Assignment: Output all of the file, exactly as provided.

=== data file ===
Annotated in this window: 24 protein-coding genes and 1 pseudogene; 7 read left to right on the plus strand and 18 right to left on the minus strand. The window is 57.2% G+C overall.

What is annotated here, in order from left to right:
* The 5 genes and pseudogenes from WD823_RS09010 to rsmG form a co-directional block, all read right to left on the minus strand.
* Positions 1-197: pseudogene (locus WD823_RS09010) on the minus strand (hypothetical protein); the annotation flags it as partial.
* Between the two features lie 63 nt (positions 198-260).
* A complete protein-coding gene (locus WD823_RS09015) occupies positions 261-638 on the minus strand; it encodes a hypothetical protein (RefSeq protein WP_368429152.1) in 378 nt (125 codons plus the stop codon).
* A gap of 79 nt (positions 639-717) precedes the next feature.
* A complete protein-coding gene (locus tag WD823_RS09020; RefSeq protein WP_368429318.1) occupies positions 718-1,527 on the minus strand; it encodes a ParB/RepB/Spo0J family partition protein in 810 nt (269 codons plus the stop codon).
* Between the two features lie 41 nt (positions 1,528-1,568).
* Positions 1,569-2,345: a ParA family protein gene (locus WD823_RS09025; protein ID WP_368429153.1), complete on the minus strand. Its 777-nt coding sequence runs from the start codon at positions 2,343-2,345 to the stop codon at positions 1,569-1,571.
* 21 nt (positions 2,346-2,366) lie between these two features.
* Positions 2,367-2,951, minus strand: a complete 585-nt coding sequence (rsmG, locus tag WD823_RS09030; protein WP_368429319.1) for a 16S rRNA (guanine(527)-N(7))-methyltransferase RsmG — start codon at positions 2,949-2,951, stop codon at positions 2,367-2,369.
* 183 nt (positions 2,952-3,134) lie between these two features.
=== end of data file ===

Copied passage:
Annotated in this window: 24 protein-coding genes and 1 pseudogene; 7 read left to right on the plus strand and 18 right to left on the minus strand. The window is 57.2% G+C overall.

What is annotated here, in order from left to right:
* The 5 genes and pseudogenes from WD823_RS09010 to rsmG form a co-directional block, all read right to left on the minus strand.
* Positions 1-197: pseudogene (locus WD823_RS09010) on the minus strand (hypothetical protein); the annotation flags it as partial.
* Between the two features lie 63 nt (positions 198-260).
* A complete protein-coding gene (locus WD823_RS09015) occupies positions 261-638 on the minus strand; it encodes a hypothetical protein (RefSeq protein WP_368429152.1) in 378 nt (125 codons plus the stop codon).
* A gap of 79 nt (positions 639-717) precedes the next feature.
* A complete protein-coding gene (locus tag WD823_RS09020; RefSeq protein WP_368429318.1) occupies positions 718-1,527 on the minus strand; it encodes a ParB/RepB/Spo0J family partition protein in 810 nt (269 codons plus the stop codon).
* Between the two features lie 41 nt (positions 1,528-1,568).
* Positions 1,569-2,345: a ParA family protein gene (locus WD823_RS09025; protein ID WP_368429153.1), complete on the minus strand. Its 777-nt coding sequence runs from the start codon at positions 2,343-2,345 to the stop codon at positions 1,569-1,571.
* 21 nt (positions 2,346-2,366) lie between these two features.
* Positions 2,367-2,951, minus strand: a complete 585-nt coding sequence (rsmG, locus tag WD823_RS09030; protein WP_368429319.1) for a 16S rRNA (guanine(527)-N(7))-methyltransferase RsmG — start codon at positions 2,949-2,951, stop codon at positions 2,367-2,369.
* 183 nt (positions 2,952-3,134) lie between these two features.